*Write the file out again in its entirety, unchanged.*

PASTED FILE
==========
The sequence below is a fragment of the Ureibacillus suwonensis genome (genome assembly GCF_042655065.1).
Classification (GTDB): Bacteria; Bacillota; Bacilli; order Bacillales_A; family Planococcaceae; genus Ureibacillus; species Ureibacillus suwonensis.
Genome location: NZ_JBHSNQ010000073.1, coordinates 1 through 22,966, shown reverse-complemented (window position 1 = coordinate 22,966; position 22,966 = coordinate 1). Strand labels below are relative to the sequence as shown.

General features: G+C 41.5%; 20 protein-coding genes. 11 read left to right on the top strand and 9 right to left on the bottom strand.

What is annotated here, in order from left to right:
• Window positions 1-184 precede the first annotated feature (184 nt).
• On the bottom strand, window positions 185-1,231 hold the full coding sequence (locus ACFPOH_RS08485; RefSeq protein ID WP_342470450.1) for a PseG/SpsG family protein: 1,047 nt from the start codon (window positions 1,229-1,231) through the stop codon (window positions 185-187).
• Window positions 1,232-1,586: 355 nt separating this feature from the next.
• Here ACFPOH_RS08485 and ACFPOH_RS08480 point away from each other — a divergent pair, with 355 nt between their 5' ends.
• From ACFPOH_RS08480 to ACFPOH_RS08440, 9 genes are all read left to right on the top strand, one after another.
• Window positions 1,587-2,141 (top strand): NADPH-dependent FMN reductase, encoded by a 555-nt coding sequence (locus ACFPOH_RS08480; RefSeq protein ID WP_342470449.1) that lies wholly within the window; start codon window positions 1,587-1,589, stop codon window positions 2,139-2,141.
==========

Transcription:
The sequence below is a fragment of the Ureibacillus suwonensis genome (genome assembly GCF_042655065.1).
Classification (GTDB): Bacteria; Bacillota; Bacilli; order Bacillales_A; family Planococcaceae; genus Ureibacillus; species Ureibacillus suwonensis.
Genome location: NZ_JBHSNQ010000073.1, coordinates 1 through 22,966, shown reverse-complemented (window position 1 = coordinate 22,966; position 22,966 = coordinate 1). Strand labels below are relative to the sequence as shown.

General features: G+C 41.5%; 20 protein-coding genes. 11 read left to right on the top strand and 9 right to left on the bottom strand.

What is annotated here, in order from left to right:
• Window positions 1-184 precede the first annotated feature (184 nt).
• On the bottom strand, window positions 185-1,231 hold the full coding sequence (locus ACFPOH_RS08485; RefSeq protein ID WP_342470450.1) for a PseG/SpsG family protein: 1,047 nt from the start codon (window positions 1,229-1,231) through the stop codon (window positions 185-187).
• Window positions 1,232-1,586: 355 nt separating this feature from the next.
• Here ACFPOH_RS08485 and ACFPOH_RS08480 point away from each other — a divergent pair, with 355 nt between their 5' ends.
• From ACFPOH_RS08480 to ACFPOH_RS08440, 9 genes are all read left to right on the top strand, one after another.
• Window positions 1,587-2,141 (top strand): NADPH-dependent FMN reductase, encoded by a 555-nt coding sequence (locus ACFPOH_RS08480; RefSeq protein ID WP_342470449.1) that lies wholly within the window; start codon window positions 1,587-1,589, stop codon window positions 2,139-2,141.